Anatomy of the Bear

anatomy_of_the_bearTime to brush up on what happens during a Bear Market, via Anatomy of the Bear.

How does one spot the bottom of a bear market? What brings a bear to its end? Financial market history is a guide to understanding the future.”

Looking at the four occasions when US equities were particularly cheap – 1921, 1932, 1949 and 1982, Russell Napier sets to answers these questions by analysing every article (70,000!) in the Wall Street Journal of either side of the market bottom.

Can this method help one to understand the features which indicate that a great buying opportunity is emerging?

By looking at how markets really did work in these bear-market bottoms, rather than theorising how they should work, the author offers a how to guide.

Source:
Anatomy of the Bear: Lessons From Wall Street’s Four Great Bottoms
Russell Napier,
December 5, 2005

Category: Books, Markets

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Category: Financial Press, Real Estate

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Category: Credit, Derivatives, Psychology

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Category: Psychology

Housing Bust Blame Game

Back in August of 2007, we looked at the The Ongoing Impact of the Housing Sector.   

At the time, I had assigned blame for all of the problems in the credit
market to a variety of institutions and people. The blame went as follows:

    * Federal Reserve (FOMC)
    * Borrowers
    * Mortgage brokers
    * Appraisers
    * Federal Government
    * Fannie Mae
    * Lending banks
    * Wall Street firms
    * CDO Managers
    * Credit agencies
    * Hedge funds
    * Institutional Investors (pensions, insurance firms, banks, etc.)
    * And back to regulatory role of the Federal Reserve

Today’s WSJ has a front page article looking at the same issue: Housing Bust Fuels Blame Game. However, they assess blame somewhat differently, with a bit of a political slant:

Democrats are quick to blame Republicans, who were in
power during the housing bubble and subprime lending frenzy. For years,
America’s leaders failed to restrain the markets, companies, investors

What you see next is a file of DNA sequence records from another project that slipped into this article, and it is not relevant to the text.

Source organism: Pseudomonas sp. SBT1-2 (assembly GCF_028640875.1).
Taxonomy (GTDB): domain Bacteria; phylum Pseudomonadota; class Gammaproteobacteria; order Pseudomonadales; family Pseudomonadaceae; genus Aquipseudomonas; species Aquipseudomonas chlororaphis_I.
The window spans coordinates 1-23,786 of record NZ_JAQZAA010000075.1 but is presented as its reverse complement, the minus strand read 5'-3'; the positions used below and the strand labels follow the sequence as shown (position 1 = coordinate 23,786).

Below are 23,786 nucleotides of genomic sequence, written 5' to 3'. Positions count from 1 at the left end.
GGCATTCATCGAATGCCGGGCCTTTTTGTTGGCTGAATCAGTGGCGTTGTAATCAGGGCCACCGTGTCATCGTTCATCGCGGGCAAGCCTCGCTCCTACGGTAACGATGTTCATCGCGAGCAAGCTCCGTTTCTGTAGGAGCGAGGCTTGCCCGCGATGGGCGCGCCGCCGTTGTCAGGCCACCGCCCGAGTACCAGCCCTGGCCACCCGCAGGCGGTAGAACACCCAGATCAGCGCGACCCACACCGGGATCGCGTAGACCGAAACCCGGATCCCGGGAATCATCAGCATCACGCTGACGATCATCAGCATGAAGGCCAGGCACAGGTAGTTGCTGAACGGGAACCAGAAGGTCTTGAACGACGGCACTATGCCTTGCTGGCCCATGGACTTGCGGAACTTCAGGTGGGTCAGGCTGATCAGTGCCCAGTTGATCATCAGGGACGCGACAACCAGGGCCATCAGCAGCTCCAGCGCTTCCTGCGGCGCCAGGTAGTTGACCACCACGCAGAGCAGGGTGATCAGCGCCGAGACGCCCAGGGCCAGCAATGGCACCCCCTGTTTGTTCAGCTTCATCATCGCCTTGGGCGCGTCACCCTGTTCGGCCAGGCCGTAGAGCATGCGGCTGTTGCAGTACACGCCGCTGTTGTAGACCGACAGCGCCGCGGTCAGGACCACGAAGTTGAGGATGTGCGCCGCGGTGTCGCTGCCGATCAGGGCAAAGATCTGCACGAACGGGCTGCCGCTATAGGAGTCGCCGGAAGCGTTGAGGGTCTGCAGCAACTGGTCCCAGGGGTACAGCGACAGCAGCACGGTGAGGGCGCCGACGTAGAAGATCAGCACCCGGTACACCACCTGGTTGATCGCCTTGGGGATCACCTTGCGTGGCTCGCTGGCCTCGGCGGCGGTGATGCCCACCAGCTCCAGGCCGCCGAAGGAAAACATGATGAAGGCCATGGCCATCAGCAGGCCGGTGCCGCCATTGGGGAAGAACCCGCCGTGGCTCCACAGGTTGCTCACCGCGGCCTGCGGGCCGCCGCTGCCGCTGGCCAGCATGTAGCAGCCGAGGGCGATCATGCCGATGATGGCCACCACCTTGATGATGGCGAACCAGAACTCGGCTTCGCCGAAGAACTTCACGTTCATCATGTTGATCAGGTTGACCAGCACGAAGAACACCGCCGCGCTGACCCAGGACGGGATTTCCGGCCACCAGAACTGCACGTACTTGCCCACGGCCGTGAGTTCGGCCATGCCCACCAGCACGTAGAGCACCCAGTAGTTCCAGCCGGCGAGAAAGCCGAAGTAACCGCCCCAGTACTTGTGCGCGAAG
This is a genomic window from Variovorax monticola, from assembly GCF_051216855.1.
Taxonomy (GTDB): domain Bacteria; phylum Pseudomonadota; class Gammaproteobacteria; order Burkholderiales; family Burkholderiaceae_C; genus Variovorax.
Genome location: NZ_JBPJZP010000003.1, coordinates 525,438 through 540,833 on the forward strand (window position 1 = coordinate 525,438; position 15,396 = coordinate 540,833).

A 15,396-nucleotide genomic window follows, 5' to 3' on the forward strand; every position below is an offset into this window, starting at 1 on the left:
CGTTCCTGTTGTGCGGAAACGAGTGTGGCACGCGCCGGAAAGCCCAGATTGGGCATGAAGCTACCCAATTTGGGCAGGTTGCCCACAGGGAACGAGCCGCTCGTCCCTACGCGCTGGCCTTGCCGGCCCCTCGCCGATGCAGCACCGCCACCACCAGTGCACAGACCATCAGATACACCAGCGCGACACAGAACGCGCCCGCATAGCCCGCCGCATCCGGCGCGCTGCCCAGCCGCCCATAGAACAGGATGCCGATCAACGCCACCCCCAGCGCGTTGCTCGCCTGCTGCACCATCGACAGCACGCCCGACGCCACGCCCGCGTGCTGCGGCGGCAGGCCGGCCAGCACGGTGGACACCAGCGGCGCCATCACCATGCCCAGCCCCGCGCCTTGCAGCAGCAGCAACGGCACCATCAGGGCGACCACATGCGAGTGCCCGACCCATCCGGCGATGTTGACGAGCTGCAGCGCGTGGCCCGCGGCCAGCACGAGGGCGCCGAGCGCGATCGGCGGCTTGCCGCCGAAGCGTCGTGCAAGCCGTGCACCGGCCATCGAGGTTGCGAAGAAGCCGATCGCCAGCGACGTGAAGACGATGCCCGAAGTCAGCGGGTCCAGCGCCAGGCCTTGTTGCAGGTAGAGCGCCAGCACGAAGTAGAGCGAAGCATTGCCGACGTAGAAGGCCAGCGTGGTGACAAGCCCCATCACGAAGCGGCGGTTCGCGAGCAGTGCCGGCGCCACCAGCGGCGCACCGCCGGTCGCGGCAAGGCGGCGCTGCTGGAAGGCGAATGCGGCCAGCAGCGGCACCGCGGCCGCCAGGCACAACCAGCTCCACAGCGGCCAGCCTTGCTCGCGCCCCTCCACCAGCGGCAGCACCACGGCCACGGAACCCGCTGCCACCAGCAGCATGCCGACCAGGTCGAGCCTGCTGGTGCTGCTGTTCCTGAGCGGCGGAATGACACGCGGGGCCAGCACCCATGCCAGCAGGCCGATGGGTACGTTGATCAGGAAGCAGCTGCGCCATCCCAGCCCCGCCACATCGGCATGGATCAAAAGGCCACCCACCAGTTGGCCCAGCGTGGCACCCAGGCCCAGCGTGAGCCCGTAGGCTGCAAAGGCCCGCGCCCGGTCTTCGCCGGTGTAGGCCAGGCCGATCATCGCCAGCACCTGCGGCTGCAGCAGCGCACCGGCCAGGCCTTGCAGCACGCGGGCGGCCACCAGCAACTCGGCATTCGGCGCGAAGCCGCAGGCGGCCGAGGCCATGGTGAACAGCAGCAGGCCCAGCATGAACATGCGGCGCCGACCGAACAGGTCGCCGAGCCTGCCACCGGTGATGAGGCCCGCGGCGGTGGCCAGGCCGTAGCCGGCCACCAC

and consumers from the missteps that led to the most pervasive
financial crisis in decades.

But in hindsight, the failure stretches across
government and across party lines. At bottom are two strong currents.
From the Republican president to urban Democratic congressmen,
homeownership was pushed as an overriding and unquestioned goal. And
many significant attempts at regulation were obstructed by the
prevailing belief that the economy did best when financial markets
operated as freely as possible.

While the headline writer tries to call this a "Bipartisan Failure," the bulk of the actual article is find less kind to the GOP. The Journal blamed:

* The Bush administration for cheerleading homeownership and pressuring government-sponsored mortgage lenders
Fannie Mae and Freddie Mac to provide funding for riskier mortgages.

* Congress for allowing Fannie and Freddie to invest
heavily in securities backed by subprime loans.

* While Democratic congressmen
pushed federal law to restrain sub-prime lending practices Republicans (with some Democratic allies) blocked or countered with
weaker versions;

* Federal Reserve, Chairman Alan Greenspan,
revered for not using the
Fed’s authority to more aggressively regulate lender behavior.

* California — where the country’s subprime lenders where — saw Democratic state lawmakers
refusing to impose tougher regulations on a
prized local industry.

Perhaps its bias on my part, but that list looks a little one sided to me . . .

Housing_bust_blame_game

graphic courtesy of the WSJ

 

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Source:
Housing Bust Fuels Blame Game
Democrats Seize On Opponents’ Role;
Bipartisan Failures
GREG IP, JAMES R. HAGERTY and JONATHAN KARP
WSJ, February 27, 2008; Page A1
http://online.wsj.com/article/SB120406115972594515.html

Free version
http://online.wsj.com/public/article/SB120406115972594515.html?mod=blog

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Comedy Central on The Economy

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The Daily Show on Bear Stearns:

Stephan Colbert on the Economy:


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I talked to guy about 300 feet ago . . .

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Category: Media